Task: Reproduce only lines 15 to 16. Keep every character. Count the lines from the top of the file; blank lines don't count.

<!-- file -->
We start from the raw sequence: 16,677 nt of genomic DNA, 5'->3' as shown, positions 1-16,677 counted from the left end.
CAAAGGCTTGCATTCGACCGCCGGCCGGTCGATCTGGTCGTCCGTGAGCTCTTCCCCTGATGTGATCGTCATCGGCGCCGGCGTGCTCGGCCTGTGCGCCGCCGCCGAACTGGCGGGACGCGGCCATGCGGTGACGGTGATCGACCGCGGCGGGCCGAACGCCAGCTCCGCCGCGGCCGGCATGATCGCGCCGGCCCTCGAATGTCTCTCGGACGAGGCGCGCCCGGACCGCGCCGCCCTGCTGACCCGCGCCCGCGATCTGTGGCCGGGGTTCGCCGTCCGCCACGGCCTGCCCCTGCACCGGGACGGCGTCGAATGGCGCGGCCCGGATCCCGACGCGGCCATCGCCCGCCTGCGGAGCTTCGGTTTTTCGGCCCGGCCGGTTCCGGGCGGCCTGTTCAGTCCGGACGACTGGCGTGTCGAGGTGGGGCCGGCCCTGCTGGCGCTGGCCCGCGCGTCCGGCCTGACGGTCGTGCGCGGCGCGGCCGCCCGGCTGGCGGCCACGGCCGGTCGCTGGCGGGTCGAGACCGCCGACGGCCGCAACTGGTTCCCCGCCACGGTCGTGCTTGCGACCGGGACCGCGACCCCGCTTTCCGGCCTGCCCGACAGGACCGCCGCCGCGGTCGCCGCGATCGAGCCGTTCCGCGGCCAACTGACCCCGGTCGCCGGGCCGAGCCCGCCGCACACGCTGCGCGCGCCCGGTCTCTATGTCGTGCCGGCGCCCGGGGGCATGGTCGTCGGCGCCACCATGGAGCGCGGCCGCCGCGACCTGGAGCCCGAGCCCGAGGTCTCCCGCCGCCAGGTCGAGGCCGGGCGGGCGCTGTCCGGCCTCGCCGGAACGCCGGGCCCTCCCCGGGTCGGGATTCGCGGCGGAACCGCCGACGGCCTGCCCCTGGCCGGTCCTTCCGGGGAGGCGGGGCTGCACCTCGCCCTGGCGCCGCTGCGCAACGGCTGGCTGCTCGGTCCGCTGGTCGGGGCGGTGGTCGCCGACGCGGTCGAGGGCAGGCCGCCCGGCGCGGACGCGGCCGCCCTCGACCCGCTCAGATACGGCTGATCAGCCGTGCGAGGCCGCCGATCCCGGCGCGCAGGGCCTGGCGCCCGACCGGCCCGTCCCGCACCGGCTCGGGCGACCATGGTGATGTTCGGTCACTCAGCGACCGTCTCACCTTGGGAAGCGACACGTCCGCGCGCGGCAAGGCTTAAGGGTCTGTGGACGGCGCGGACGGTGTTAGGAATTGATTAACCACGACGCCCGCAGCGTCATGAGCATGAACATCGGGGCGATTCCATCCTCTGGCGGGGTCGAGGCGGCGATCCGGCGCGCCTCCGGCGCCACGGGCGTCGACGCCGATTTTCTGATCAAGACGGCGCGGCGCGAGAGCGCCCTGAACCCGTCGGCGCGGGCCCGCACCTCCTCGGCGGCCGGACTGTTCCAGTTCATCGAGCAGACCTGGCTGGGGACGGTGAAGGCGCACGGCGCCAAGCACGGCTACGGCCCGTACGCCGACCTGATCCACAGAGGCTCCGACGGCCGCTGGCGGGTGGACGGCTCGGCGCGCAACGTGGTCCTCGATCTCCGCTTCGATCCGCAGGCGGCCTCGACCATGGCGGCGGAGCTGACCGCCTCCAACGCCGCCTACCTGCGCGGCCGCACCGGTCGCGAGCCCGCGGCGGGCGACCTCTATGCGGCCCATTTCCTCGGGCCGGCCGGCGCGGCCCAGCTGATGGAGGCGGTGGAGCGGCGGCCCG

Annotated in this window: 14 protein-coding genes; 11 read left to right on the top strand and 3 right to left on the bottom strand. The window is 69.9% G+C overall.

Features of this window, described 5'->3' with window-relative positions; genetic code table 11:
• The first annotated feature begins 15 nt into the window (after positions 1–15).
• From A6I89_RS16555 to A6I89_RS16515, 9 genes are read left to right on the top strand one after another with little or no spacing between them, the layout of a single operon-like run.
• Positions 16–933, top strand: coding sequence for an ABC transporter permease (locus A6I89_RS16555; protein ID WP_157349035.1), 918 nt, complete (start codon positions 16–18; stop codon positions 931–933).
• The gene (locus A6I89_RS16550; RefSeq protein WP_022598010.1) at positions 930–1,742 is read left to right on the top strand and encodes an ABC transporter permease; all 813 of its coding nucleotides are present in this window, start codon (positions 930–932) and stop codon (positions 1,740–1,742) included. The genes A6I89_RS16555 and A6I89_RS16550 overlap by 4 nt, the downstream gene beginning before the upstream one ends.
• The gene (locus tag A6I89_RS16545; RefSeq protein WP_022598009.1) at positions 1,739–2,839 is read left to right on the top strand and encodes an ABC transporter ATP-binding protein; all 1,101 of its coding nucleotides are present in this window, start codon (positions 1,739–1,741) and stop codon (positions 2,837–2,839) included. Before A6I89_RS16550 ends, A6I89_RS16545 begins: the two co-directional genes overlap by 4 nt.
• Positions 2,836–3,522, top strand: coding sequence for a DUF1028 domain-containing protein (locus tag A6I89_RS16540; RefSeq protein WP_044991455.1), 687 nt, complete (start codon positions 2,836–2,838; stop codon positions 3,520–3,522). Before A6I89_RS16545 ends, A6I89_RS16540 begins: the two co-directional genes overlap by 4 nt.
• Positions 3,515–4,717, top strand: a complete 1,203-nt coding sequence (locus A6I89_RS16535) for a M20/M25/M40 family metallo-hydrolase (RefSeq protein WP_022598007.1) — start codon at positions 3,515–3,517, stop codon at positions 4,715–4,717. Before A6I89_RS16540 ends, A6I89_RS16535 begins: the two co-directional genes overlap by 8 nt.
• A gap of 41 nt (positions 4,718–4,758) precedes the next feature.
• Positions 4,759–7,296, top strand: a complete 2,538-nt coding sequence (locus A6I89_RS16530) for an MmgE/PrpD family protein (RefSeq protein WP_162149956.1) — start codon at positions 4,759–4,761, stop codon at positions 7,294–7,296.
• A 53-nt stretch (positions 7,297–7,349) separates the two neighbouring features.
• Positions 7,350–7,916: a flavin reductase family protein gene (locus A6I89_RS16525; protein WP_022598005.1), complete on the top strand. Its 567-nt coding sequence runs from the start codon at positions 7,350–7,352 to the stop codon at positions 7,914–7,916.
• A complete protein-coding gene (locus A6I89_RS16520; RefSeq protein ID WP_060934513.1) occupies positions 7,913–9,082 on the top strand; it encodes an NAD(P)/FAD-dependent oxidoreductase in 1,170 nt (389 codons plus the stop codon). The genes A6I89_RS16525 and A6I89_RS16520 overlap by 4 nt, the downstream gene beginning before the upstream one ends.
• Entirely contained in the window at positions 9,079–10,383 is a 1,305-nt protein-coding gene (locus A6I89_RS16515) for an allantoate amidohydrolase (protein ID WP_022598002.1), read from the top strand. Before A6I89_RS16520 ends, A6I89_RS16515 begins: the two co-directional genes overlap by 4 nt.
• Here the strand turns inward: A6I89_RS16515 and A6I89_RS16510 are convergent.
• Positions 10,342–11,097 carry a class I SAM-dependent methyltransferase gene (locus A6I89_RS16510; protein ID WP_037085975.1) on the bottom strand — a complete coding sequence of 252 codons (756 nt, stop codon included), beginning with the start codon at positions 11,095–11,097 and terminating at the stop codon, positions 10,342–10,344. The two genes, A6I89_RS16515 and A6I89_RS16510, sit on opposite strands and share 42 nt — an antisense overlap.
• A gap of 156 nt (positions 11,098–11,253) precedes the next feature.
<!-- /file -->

• Positions 7,350–7,916: a flavin reductase family protein gene (locus A6I89_RS16525; protein WP_022598005.1), complete on the top strand. Its 567-nt coding sequence runs from the start codon at positions 7,350–7,352 to the stop codon at positions 7,914–7,916.
• A complete protein-coding gene (locus A6I89_RS16520; RefSeq protein ID WP_060934513.1) occupies positions 7,913–9,082 on the top strand; it encodes an NAD(P)/FAD-dependent oxidoreductase in 1,170 nt (389 codons plus the stop codon). The genes A6I89_RS16525 and A6I89_RS16520 overlap by 4 nt, the downstream gene beginning before the upstream one ends.